Axis formation during Drosophila oogenesis

ArticleinCurrent Opinion in Genetics & Development 11(4):374-83 · September 2001with14 Reads
DOI: 10.1016/S0959-437X(00)00207-0 · Source: PubMed
Abstract
Recent advances shed light on the cellular processes that cooperate during oogenesis to produce a fully patterned egg, containing all the maternal information required for embryonic development. Progress has been made in defining the early steps in oocyte specification and it has been shown that progression of oogenesis is controlled by a meiotic checkpoint and requires active maintenance of the oocyte cell fate. The function of Gurken signalling in patterning the dorsal-ventral axis later in oogenesis is better understood. Anterior-posterior patterning of the embryo requires activities of bicoid and oskar mRNAs, localised within the oocyte. A microtubule motor, Kinesin, is directly implicated in localisation of oskar mRNA to the posterior pole of the oocyte.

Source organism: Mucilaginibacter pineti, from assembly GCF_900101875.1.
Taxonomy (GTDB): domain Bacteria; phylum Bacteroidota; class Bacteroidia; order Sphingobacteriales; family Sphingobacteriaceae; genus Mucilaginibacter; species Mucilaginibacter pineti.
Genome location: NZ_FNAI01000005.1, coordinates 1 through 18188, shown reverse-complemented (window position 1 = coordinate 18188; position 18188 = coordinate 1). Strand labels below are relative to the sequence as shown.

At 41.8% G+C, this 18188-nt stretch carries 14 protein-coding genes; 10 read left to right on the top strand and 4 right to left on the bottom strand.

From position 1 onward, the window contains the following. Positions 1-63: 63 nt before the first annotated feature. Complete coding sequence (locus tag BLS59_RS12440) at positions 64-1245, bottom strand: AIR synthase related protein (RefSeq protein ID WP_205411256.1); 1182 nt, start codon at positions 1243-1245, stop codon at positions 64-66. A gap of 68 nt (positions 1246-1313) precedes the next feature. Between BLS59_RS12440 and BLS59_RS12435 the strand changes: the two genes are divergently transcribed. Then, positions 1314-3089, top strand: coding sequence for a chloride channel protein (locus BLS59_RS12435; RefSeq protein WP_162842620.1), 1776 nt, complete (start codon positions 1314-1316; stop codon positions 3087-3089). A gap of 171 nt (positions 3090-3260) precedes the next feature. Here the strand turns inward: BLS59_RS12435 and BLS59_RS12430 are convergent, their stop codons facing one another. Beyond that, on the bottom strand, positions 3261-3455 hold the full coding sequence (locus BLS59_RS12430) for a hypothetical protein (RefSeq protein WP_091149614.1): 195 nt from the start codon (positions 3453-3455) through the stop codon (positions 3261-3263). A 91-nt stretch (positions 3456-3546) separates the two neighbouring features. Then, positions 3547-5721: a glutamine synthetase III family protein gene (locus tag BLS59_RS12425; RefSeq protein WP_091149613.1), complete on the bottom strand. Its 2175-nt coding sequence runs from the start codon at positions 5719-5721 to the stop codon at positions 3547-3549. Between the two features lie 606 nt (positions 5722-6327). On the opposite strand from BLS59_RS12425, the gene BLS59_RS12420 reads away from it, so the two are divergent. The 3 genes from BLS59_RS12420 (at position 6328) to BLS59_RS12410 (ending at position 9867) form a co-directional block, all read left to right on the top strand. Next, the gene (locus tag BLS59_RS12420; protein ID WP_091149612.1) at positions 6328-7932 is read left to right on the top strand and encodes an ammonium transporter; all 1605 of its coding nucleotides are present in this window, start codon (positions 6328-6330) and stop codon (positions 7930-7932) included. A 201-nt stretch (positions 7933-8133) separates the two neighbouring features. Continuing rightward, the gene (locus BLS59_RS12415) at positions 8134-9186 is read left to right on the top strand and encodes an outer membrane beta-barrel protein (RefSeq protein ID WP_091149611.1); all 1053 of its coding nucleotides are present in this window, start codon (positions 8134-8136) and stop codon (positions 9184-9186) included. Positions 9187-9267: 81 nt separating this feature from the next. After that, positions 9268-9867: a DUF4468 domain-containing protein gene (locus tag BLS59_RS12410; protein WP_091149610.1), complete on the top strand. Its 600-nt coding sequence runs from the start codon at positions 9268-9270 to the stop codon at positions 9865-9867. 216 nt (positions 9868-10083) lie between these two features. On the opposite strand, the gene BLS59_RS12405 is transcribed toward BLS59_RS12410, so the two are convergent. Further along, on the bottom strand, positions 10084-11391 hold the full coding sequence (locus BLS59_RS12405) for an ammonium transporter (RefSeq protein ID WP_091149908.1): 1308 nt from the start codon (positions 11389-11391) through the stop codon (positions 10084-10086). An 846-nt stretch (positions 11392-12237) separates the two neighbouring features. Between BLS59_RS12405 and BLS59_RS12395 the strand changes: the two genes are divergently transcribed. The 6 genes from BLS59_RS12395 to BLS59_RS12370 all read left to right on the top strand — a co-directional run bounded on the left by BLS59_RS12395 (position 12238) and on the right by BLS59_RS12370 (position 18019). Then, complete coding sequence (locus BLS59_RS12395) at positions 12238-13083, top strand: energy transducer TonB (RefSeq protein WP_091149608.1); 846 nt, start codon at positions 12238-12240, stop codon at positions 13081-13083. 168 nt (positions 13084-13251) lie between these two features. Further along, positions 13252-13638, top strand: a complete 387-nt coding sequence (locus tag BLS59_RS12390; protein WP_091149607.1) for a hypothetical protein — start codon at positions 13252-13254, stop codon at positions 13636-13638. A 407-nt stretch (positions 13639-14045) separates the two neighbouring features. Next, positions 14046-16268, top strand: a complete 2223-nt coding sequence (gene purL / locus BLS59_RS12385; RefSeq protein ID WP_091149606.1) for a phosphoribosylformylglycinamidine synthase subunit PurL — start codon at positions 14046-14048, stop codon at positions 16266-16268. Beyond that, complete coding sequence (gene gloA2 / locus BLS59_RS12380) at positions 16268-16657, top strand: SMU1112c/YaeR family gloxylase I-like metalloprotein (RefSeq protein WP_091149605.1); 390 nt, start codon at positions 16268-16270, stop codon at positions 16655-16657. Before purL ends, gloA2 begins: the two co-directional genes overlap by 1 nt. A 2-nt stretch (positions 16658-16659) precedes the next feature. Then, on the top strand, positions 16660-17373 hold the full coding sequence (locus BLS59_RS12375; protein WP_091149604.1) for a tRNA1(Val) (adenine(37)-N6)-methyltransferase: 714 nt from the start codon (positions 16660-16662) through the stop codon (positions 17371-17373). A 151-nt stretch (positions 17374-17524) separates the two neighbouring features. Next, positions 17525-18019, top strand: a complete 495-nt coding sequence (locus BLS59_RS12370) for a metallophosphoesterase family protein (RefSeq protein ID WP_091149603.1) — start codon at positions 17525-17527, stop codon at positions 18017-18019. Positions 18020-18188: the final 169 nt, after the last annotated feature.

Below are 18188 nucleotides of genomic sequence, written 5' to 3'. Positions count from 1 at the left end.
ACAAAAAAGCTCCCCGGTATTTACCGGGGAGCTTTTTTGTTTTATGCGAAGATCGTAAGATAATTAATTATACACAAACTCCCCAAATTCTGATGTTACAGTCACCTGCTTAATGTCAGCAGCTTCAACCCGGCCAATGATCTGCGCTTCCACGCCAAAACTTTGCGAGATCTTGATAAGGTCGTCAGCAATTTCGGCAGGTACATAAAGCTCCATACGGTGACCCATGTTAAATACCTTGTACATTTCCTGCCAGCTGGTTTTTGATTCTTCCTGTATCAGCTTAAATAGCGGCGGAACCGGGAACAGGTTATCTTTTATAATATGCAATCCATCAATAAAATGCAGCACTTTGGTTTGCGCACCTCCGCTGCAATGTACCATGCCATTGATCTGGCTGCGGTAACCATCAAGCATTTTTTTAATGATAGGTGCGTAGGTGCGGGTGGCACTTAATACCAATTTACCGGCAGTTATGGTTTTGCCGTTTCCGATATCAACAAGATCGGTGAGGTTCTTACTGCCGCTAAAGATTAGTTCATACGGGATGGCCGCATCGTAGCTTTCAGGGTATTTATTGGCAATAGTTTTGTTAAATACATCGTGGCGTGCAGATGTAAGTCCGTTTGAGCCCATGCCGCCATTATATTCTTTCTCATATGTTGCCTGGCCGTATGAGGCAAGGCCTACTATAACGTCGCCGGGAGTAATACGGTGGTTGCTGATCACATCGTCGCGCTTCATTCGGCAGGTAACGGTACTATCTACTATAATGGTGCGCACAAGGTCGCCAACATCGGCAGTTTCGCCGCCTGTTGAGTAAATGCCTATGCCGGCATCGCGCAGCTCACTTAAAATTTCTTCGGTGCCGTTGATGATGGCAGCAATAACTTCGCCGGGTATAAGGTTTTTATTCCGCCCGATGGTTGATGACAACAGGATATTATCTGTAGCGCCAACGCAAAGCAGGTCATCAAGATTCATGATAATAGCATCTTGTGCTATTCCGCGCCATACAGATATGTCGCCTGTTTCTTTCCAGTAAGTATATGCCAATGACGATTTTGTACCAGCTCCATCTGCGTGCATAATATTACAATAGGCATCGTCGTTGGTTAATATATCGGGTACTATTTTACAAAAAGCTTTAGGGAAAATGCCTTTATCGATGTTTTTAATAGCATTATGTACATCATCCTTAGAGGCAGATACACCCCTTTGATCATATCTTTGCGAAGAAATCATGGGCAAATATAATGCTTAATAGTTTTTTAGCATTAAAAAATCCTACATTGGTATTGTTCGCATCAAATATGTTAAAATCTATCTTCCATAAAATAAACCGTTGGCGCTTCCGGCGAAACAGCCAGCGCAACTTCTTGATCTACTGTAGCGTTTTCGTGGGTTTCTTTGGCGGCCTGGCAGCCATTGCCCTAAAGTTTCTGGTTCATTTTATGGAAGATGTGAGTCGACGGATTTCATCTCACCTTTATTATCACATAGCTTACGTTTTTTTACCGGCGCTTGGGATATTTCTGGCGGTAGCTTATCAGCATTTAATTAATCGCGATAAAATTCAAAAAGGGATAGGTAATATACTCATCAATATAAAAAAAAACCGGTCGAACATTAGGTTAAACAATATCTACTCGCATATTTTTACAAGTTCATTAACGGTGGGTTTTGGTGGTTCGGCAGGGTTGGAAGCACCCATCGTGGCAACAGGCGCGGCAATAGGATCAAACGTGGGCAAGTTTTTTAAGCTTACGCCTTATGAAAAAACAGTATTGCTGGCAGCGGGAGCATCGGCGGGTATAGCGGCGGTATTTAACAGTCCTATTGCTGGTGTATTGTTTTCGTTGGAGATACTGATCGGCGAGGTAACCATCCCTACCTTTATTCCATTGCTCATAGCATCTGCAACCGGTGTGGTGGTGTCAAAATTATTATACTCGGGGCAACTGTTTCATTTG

• "Therefore, these membrane proteins are likely to be involved in the regulation of membrane potentials and/or intracellular pH [19]. An ovarian follicle of Drosophila consists of 16 germline cells surrounded by a layer of somatic follicle cells [23, 24] . The oocyte and its 15 nurse cells form a cytoplasmic continuum via intercellular bridges as well as via gap junctions, and the same holds true for the follicle cells. "